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17 Jun, 2014

Xinhua Insight: Businessmen claim heritage sites for protection

TAIYUAN, June 14 (Xinhua) 2014-06-14 — The Dragon King Taoist Temple in north China’s Shanxi Province is being restored.

The temple dates back to the Yuan Dynasty (1271-1368) and is not entitled to government protection. Local businessman Huang Wensheng claimed the right to manage the temple two years ago, invested more than 3 million yuan (483,000 U.S. dollars) in repairs and pays the salaries of the curators.

“I feel I should take some social responsibility, otherwise little known sites will not be left for future generations,” said Huang.

“When the maintenance is complete, local people can make use of the temple,” he said.


Huang is not alone in Quwo, the ancient capital of Jin (1033 BC-376 BC) is home to much crumbling historical architecture, damaged due to lack of government care. The situation is even worse at provincial level. Shanxi is home to more than 28,000 places of historical interest and the majority are in jeopardy or worse.

In 2008, the State Administration of Cultural Heritage started protecting sites in southern Shanxi at a cost of 400 million yuan, but little known sites at city or county level are beyond this budget.

Quwo welcomes individuals or organizations who wish to care for local sites on 30-year management contracts with strict conditions.

“Before a contract is signed, we consider very carefully the qualifications of potential custodians and the feasibility of their plans,” said Sun Yonghe, former director of the county department of cultural heritage in Quwo.

“In the last three three years, we have attracted a huge amount of social capital, equal to government investment in the past ten years,” said Sun.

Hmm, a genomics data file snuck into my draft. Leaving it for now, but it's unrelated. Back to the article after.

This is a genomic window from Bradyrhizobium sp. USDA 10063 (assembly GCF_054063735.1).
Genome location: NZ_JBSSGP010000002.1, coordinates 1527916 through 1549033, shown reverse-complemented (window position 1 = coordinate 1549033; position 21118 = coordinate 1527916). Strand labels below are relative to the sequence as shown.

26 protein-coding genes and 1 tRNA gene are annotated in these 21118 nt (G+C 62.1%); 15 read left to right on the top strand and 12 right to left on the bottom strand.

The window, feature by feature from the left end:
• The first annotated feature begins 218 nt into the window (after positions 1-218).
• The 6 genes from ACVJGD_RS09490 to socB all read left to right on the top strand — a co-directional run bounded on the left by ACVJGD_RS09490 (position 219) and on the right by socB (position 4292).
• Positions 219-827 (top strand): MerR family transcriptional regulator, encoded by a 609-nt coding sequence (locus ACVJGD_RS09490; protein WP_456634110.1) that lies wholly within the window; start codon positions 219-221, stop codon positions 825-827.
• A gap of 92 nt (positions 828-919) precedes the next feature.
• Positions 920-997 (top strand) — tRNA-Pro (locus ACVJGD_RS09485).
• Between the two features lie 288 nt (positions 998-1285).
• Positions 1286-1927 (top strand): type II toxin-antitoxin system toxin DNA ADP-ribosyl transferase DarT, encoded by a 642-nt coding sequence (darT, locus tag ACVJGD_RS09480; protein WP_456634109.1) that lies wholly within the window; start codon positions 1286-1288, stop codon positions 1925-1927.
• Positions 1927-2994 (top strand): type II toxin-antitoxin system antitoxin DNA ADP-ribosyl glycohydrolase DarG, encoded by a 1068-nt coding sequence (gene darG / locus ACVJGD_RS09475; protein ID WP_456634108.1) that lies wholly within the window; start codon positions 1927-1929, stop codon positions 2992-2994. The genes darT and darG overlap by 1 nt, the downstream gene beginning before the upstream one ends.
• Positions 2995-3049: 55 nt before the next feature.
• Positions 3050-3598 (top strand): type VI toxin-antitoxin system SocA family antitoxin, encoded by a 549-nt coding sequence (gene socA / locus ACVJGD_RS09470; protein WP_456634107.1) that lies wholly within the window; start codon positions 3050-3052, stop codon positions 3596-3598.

Six heritage sites in Quwo have been claimed by local entrepreneurs, all of which were in a bleak condition with decayed beams and cracked walls.

“They have all been properly repaired, and one has even been promoted to a state-level cultural heritage site,” said Sun.


Non-governmental protection has no legal basis at county level. Entrepreneurs are concerned that policy may change, and their rights retracted.

Repairs can’t be done randomly and there have been several failed attempts. For instance in Taiyuan, Shanxi’s capital, one site was turned into luxurious restaurant, infuriating the public.

The situation is worse in the countryside. In some cases, a village committee pays a local carpenter to repair a building, as it cost much less than professionals. The results are pretty much as you would expect.

The contract only gives management rights for 30 years and some potential custodians hoping to convert the sites to tourist attractions, worry about recouping their costs.

Chang Yilong, 68, has taken over a temple in his village, also in Quwo County, and plans to invest 120 million yuan.

“I used to be a farmer, and benefited from economic reform,” said Chang. “Now I want to give local people a place to exercise, and to relax.”


“Although much has been done, we still need rules,” admitted Sun Yonghe. “We are not really clear about the dos and don’ts, and as a result, people are really confused.”

Patchy enforcement of the law for the preservation of antiques at the local level makes things even harder.

“The government should make more use of the Law on the Protection of Culture Relics, and legalize protection at the nongovernmental level,” suggested Li Jianhua. “In this way, the concerns of both the custodian and the local government can be cleared.”

Li also thinks policymakers should give incentives to maintain and protect cultural relics, like tax breaks.

“Regulations need to be put forward,” said Sun. “Only with details, can we prevent the valuable sites from being over-developed, or destroyed.”